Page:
Senate Democrats are threatening to sue for documents related to Supreme Court nominee Brett Kavanaugh's record, the latest escalation in a partisan battle over the court.
On Thursday, Senate Minority Leader Chuck Schumer said Democrats were prepared to sue if their Freedom of Information Act request for all documents related to Kavanaugh's time in the George W. Bush White House -- both as staff secretary and in the White House counsel's office -- was denied.
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"Today we are announcing we stand ready to sue the National Archives for Judge Kavanaugh's full record if necessary," the New York Democrat said.
Republicans have argued that documents related to Kavanaugh's three years as staff secretary are not relevant to his confirmation to the highest court, but Democrats says Republicans' decision to withhold the records constitutes a threat to transparency.
"I think they're feeling under a lot of pressure. I get it. They know they can't stop the confirmation, but they've got to put on a good show, and I assume that's what is going on here," said Sen. John Cornyn, a Texan who's the No. 2 Republican in the Senate as the majority whip.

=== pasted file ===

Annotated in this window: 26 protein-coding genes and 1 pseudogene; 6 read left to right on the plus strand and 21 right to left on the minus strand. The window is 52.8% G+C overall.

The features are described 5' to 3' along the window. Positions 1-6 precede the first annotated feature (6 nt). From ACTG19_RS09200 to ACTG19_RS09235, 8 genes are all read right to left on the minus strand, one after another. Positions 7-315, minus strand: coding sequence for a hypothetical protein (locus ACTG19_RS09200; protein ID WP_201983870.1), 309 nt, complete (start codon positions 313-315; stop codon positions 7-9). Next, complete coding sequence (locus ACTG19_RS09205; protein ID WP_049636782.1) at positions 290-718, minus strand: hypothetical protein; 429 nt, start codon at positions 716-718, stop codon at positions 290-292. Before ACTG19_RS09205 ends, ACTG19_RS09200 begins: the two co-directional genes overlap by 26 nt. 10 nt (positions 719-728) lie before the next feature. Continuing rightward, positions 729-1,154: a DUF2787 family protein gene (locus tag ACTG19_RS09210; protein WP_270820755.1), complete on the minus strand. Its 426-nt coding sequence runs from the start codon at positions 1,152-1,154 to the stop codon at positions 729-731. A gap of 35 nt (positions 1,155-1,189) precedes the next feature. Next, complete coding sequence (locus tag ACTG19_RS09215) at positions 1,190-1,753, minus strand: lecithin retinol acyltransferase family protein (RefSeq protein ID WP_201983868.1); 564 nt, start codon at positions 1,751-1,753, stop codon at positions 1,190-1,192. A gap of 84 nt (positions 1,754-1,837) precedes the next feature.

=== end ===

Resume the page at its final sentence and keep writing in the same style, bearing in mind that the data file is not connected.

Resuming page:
Last week, Democrats filed a FOIA request for all the documents related to Kavanaugh's time in the White House with several groups including the National Archives and the George W. Bush Presidential Library.
"This FOIA request is a last resort. It is unprecedented because the concealing of documents is unprecedented," said Sen. Richard Blumenthal, a Democrat from Connecticut. "We need these documents to do our job."
Blumenthal said he stood "ready to go to court" if the FOIA request weren't complied with.
Schumer said he will meet with Kavanaugh next week and he plans to ask why the judge doesn't appeal to the archives and Bush library himself to release his full record.
"I'll ask him all about these documents and about what he intends to do about it. He can't duck -- he can't duck it. It's his documents, he should say -- he should have said already he wants them released if he is an open, fair, wonderful man Supreme Court justice that he's trying to portray himself to be," Schumer said.
For their part, Republicans have continued to argue that Kavanaugh's nomination is among the most transparent in years. They have said the release of Kavanaugh's extensive writings from his time on the Court of Appeals for the DC Circuit in addition to documents from his time as counsel in the Bush White House have been robust. Senate Republicans don't need a single Democratic vote to approve Kavanaugh to the court if everyone in the GOP conference votes "yes." Still, Democrats -- facing pressure from the base -- have fought the nomination over documents and have continued to push back on Kavanaugh's record.
"I understand there's going to be a little bit of drama and histrionics and that's just part of the process, but in the end I believe he'll be confirmed and that's the most important part," Cornyn said.